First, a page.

Listed today:
1. De-clutter the desktop
2. Organize your Inbox
3. Audit bookmarks, pictures, music files and buddy lists
4. Smoking is bad for computers, too
5. Keep crumbs and critters at bay
6. Reduce the wire count
7. Secure Wi-Fi home network
8. Update virus software regularly
9. Back up files regularly
10. Consolidate address books

We should note that spraying a can of Raid into a computer to debug is not recommended.

Monday, December 24, 2007

Monday, December 17, 2007

Joy Fund beginning to make a difference

Thanks to the progress made collecting Joy Fund donations (totaling $72,762.30 at the hour of this post), holiday giving projects are starting to receive the support they need.

1. Caddo Council on Aging is preparing meals for 1000 homebound seniors and goody bags for seniors at eleven sites.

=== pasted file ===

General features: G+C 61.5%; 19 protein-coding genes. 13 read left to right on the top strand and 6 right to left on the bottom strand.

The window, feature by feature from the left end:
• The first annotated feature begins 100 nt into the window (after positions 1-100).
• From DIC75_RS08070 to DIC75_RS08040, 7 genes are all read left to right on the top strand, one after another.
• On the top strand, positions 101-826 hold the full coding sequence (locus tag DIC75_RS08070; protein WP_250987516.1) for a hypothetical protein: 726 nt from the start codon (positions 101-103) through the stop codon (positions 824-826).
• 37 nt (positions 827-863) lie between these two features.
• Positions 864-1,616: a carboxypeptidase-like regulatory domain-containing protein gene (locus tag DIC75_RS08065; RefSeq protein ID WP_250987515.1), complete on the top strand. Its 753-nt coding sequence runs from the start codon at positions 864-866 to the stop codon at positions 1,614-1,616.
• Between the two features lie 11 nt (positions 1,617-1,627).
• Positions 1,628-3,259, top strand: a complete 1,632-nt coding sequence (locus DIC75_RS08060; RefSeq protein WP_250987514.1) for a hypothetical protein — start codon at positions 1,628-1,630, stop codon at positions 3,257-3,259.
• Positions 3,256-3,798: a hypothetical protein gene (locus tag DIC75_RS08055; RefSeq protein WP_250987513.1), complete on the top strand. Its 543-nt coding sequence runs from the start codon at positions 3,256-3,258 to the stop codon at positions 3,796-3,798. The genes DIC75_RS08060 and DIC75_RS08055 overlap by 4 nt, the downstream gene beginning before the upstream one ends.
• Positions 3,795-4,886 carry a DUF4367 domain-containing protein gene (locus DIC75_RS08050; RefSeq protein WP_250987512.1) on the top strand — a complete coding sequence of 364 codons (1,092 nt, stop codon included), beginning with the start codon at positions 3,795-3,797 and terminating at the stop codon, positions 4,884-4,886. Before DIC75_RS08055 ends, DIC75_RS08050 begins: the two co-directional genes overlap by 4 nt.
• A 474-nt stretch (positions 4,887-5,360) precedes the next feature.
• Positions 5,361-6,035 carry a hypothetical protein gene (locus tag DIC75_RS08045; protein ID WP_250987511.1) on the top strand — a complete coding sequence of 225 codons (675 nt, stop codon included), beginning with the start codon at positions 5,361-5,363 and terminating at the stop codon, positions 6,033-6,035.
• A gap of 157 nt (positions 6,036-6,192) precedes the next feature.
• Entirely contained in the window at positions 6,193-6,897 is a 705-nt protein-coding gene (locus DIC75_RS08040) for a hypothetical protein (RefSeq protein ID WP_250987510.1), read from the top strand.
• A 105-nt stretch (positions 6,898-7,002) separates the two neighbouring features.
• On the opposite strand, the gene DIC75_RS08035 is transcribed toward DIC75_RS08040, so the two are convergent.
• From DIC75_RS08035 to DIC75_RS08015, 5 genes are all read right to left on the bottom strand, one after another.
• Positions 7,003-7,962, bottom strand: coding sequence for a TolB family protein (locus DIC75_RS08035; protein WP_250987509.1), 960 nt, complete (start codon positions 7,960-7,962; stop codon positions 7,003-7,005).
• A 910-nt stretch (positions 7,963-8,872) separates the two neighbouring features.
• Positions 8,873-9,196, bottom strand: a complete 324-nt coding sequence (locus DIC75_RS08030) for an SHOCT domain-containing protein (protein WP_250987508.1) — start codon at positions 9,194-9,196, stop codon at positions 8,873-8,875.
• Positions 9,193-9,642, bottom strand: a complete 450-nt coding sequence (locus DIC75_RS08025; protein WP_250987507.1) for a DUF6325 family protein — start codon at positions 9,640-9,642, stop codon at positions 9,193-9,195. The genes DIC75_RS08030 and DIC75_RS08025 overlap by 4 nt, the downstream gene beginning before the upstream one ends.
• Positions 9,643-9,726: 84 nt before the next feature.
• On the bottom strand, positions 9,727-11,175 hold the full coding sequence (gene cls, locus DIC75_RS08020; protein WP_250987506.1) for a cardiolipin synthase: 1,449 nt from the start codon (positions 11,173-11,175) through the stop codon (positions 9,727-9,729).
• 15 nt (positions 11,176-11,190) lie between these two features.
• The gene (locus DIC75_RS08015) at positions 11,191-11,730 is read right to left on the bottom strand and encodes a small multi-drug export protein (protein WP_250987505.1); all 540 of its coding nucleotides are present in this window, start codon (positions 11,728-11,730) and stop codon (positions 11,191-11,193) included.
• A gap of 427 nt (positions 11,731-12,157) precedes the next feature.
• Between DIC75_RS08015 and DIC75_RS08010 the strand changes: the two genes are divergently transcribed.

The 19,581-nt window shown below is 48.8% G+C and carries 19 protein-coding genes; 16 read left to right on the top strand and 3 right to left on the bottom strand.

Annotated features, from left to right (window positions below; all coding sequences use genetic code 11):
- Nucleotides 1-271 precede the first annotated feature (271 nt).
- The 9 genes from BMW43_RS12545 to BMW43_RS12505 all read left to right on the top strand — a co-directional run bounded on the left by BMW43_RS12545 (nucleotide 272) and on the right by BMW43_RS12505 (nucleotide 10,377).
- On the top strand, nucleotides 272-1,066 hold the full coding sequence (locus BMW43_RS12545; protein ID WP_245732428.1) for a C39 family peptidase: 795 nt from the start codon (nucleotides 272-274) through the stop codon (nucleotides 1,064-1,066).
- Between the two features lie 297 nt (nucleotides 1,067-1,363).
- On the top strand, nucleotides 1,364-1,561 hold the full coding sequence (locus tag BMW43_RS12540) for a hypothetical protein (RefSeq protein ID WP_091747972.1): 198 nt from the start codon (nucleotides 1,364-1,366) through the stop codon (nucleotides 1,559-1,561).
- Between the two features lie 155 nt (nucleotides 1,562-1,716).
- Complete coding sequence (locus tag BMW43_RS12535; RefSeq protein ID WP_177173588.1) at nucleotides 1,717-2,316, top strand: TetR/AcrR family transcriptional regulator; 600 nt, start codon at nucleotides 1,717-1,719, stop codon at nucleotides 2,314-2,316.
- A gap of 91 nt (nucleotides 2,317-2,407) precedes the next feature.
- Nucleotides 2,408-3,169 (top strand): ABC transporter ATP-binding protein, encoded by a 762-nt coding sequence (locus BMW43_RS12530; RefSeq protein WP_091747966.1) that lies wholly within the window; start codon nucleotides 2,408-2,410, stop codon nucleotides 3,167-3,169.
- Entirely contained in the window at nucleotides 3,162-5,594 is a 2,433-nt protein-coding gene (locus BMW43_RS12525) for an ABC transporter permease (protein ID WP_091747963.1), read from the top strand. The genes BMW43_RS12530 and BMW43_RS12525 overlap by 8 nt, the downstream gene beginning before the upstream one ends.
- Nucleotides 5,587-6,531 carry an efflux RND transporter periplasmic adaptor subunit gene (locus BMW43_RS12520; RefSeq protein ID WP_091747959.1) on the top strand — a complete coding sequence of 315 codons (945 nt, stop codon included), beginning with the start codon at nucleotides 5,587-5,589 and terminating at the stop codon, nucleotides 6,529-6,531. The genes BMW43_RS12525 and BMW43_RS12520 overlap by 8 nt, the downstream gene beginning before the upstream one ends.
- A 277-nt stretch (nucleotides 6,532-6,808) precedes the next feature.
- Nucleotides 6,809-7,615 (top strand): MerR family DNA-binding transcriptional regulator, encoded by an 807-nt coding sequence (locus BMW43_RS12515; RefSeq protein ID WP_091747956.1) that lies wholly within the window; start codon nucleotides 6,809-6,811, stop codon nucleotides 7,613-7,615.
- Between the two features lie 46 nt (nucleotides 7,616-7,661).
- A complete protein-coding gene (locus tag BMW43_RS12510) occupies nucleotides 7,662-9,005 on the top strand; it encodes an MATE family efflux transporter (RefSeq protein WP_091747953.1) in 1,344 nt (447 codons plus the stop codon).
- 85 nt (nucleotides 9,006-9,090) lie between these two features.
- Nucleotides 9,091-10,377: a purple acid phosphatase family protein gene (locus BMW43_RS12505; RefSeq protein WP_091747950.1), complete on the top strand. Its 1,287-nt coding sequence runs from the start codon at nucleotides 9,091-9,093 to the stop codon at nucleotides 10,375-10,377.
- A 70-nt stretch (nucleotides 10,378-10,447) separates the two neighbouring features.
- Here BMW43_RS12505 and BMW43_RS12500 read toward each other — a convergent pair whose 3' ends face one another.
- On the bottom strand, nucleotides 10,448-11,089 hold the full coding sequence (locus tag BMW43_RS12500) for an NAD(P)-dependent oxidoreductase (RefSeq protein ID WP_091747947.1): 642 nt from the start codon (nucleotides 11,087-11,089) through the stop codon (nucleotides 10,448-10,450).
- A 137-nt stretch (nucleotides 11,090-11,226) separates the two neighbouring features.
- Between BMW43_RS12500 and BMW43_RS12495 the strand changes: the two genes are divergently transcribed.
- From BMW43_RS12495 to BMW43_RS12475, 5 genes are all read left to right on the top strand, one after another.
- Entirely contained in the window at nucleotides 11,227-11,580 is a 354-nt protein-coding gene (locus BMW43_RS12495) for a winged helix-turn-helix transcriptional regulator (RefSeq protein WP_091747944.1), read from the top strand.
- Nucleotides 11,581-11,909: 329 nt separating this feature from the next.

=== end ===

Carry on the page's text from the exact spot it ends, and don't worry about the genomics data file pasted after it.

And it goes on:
2. Joy Home for Boys will buy shoes for 22 boys and provide a Christmas event.
3. Johnny Gray Jones Regional Shelter will purchase Christmas gifts for the youth housed at the shelter who ordinarily would not have a Christmas at all.
4. Bossier Council on Aging is delivering Christmas stockings to 500 homebound clients.
5. Biedenharn Center for Women’s Issues will help make Christmas better for 12 women and 16 children.
6. Community Support Programs will provide toys and gifts for abused and neglected children and teenagers.

Other Joy Fund projects include efforts by the Salvation Army; Providence House; Northwest Louisiana Interfaith Pharmacy; Volunteers of America of North Louisiana; Shreveport-Bossier Community Renewal; MLK Health Center and The Philadelphia Center.